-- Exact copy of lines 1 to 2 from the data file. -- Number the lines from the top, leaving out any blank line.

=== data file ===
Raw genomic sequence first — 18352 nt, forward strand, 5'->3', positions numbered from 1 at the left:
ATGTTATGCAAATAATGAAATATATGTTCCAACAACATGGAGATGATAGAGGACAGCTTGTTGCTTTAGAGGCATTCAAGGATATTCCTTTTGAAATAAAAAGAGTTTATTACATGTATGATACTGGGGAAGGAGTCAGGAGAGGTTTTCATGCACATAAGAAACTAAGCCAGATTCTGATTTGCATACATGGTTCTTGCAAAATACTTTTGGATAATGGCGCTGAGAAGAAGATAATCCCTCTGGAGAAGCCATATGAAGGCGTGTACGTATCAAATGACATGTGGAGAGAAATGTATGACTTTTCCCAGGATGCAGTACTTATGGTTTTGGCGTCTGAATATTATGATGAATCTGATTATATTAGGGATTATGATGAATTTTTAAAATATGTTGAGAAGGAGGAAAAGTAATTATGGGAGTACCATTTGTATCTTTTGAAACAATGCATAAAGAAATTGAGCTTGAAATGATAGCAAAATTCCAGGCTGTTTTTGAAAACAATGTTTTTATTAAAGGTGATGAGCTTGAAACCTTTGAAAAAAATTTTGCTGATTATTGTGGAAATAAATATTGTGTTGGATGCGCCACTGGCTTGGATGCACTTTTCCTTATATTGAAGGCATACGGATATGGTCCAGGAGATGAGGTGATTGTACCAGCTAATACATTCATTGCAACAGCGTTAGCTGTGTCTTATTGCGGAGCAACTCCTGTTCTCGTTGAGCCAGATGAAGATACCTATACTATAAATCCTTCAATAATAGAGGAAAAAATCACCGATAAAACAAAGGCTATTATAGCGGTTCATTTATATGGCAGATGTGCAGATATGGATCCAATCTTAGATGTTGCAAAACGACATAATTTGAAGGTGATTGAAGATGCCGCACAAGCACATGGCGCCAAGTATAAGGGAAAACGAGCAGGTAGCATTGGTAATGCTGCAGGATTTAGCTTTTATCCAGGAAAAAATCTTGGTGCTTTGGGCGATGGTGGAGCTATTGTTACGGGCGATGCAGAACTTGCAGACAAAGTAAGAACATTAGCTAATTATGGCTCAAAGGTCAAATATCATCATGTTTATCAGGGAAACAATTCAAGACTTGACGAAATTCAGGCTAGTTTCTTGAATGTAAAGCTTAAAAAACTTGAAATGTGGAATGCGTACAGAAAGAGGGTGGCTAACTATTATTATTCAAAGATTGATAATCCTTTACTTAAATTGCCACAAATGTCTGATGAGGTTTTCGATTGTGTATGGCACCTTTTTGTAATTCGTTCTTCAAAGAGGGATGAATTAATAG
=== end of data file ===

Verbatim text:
Raw genomic sequence first — 18352 nt, forward strand, 5'->3', positions numbered from 1 at the left:
ATGTTATGCAAATAATGAAATATATGTTCCAACAACATGGAGATGATAGAGGACAGCTTGTTGCTTTAGAGGCATTCAAGGATATTCCTTTTGAAATAAAAAGAGTTTATTACATGTATGATACTGGGGAAGGAGTCAGGAGAGGTTTTCATGCACATAAGAAACTAAGCCAGATTCTGATTTGCATACATGGTTCTTGCAAAATACTTTTGGATAATGGCGCTGAGAAGAAGATAATCCCTCTGGAGAAGCCATATGAAGGCGTGTACGTATCAAATGACATGTGGAGAGAAATGTATGACTTTTCCCAGGATGCAGTACTTATGGTTTTGGCGTCTGAATATTATGATGAATCTGATTATATTAGGGATTATGATGAATTTTTAAAATATGTTGAGAAGGAGGAAAAGTAATTATGGGAGTACCATTTGTATCTTTTGAAACAATGCATAAAGAAATTGAGCTTGAAATGATAGCAAAATTCCAGGCTGTTTTTGAAAACAATGTTTTTATTAAAGGTGATGAGCTTGAAACCTTTGAAAAAAATTTTGCTGATTATTGTGGAAATAAATATTGTGTTGGATGCGCCACTGGCTTGGATGCACTTTTCCTTATATTGAAGGCATACGGATATGGTCCAGGAGATGAGGTGATTGTACCAGCTAATACATTCATTGCAACAGCGTTAGCTGTGTCTTATTGCGGAGCAACTCCTGTTCTCGTTGAGCCAGATGAAGATACCTATACTATAAATCCTTCAATAATAGAGGAAAAAATCACCGATAAAACAAAGGCTATTATAGCGGTTCATTTATATGGCAGATGTGCAGATATGGATCCAATCTTAGATGTTGCAAAACGACATAATTTGAAGGTGATTGAAGATGCCGCACAAGCACATGGCGCCAAGTATAAGGGAAAACGAGCAGGTAGCATTGGTAATGCTGCAGGATTTAGCTTTTATCCAGGAAAAAATCTTGGTGCTTTGGGCGATGGTGGAGCTATTGTTACGGGCGATGCAGAACTTGCAGACAAAGTAAGAACATTAGCTAATTATGGCTCAAAGGTCAAATATCATCATGTTTATCAGGGAAACAATTCAAGACTTGACGAAATTCAGGCTAGTTTCTTGAATGTAAAGCTTAAAAAACTTGAAATGTGGAATGCGTACAGAAAGAGGGTGGCTAACTATTATTATTCAAAGATTGATAATCCTTTACTTAAATTGCCACAAATGTCTGATGAGGTTTTCGATTGTGTATGGCACCTTTTTGTAATTCGTTCTTCAAAGAGGGATGAATTAATAG